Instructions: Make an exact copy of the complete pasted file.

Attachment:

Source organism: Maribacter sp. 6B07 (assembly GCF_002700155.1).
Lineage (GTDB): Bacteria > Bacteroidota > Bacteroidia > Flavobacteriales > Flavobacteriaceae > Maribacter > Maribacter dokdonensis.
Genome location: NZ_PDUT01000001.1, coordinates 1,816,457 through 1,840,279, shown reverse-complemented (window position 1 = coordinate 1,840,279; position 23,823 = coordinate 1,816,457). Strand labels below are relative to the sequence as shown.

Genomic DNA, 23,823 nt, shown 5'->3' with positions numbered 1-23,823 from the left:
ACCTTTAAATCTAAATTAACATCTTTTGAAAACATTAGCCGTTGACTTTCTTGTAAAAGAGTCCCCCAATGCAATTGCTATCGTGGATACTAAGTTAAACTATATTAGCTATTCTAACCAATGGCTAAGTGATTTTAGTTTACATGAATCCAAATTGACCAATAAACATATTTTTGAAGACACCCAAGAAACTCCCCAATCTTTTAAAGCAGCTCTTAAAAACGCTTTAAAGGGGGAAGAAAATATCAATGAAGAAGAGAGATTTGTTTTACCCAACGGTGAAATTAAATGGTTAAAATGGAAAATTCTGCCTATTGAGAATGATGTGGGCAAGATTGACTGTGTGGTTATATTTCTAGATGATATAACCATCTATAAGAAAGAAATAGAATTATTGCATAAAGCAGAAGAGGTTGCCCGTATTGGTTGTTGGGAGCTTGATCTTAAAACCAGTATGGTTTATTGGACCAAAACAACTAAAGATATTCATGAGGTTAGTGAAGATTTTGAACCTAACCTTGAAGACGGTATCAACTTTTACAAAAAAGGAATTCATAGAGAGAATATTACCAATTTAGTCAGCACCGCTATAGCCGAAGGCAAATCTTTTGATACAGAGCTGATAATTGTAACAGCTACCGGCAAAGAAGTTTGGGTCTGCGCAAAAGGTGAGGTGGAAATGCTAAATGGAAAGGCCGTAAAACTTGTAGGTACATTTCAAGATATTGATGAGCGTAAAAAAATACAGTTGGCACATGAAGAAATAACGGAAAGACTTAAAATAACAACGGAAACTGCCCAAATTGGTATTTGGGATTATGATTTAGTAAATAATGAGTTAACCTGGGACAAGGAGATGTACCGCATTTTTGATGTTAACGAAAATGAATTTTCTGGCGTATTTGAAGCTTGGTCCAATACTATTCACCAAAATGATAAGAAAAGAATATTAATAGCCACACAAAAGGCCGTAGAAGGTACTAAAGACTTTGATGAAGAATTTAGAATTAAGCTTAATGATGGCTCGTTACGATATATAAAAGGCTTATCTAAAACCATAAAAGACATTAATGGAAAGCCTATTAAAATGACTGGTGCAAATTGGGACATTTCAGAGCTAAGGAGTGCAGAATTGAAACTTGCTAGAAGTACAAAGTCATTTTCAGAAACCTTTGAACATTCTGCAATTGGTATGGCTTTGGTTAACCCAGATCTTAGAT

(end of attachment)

Source organism: Maribacter sp. 6B07 (assembly GCF_002700155.1).
Lineage (GTDB): Bacteria > Bacteroidota > Bacteroidia > Flavobacteriales > Flavobacteriaceae > Maribacter > Maribacter dokdonensis.
Genome location: NZ_PDUT01000001.1, coordinates 1,816,457 through 1,840,279, shown reverse-complemented (window position 1 = coordinate 1,840,279; position 23,823 = coordinate 1,816,457). Strand labels below are relative to the sequence as shown.

Genomic DNA, 23,823 nt, shown 5'->3' with positions numbered 1-23,823 from the left:
ACCTTTAAATCTAAATTAACATCTTTTGAAAACATTAGCCGTTGACTTTCTTGTAAAAGAGTCCCCCAATGCAATTGCTATCGTGGATACTAAGTTAAACTATATTAGCTATTCTAACCAATGGCTAAGTGATTTTAGTTTACATGAATCCAAATTGACCAATAAACATATTTTTGAAGACACCCAAGAAACTCCCCAATCTTTTAAAGCAGCTCTTAAAAACGCTTTAAAGGGGGAAGAAAATATCAATGAAGAAGAGAGATTTGTTTTACCCAACGGTGAAATTAAATGGTTAAAATGGAAAATTCTGCCTATTGAGAATGATGTGGGCAAGATTGACTGTGTGGTTATATTTCTAGATGATATAACCATCTATAAGAAAGAAATAGAATTATTGCATAAAGCAGAAGAGGTTGCCCGTATTGGTTGTTGGGAGCTTGATCTTAAAACCAGTATGGTTTATTGGACCAAAACAACTAAAGATATTCATGAGGTTAGTGAAGATTTTGAACCTAACCTTGAAGACGGTATCAACTTTTACAAAAAAGGAATTCATAGAGAGAATATTACCAATTTAGTCAGCACCGCTATAGCCGAAGGCAAATCTTTTGATACAGAGCTGATAATTGTAACAGCTACCGGCAAAGAAGTTTGGGTCTGCGCAAAAGGTGAGGTGGAAATGCTAAATGGAAAGGCCGTAAAACTTGTAGGTACATTTCAAGATATTGATGAGCGTAAAAAAATACAGTTGGCACATGAAGAAATAACGGAAAGACTTAAAATAACAACGGAAACTGCCCAAATTGGTATTTGGGATTATGATTTAGTAAATAATGAGTTAACCTGGGACAAGGAGATGTACCGCATTTTTGATGTTAACGAAAATGAATTTTCTGGCGTATTTGAAGCTTGGTCCAATACTATTCACCAAAATGATAAGAAAAGAATATTAATAGCCACACAAAAGGCCGTAGAAGGTACTAAAGACTTTGATGAAGAATTTAGAATTAAGCTTAATGATGGCTCGTTACGATATATAAAAGGCTTATCTAAAACCATAAAAGACATTAATGGAAAGCCTATTAAAATGACTGGTGCAAATTGGGACATTTCAGAGCTAAGGAGTGCAGAATTGAAACTTGCTAGAAGTACAAAGTCATTTTCAGAAACCTTTGAACATTCTGCAATTGGTATGGCTTTGGTTAACCCAGATCTTAGAT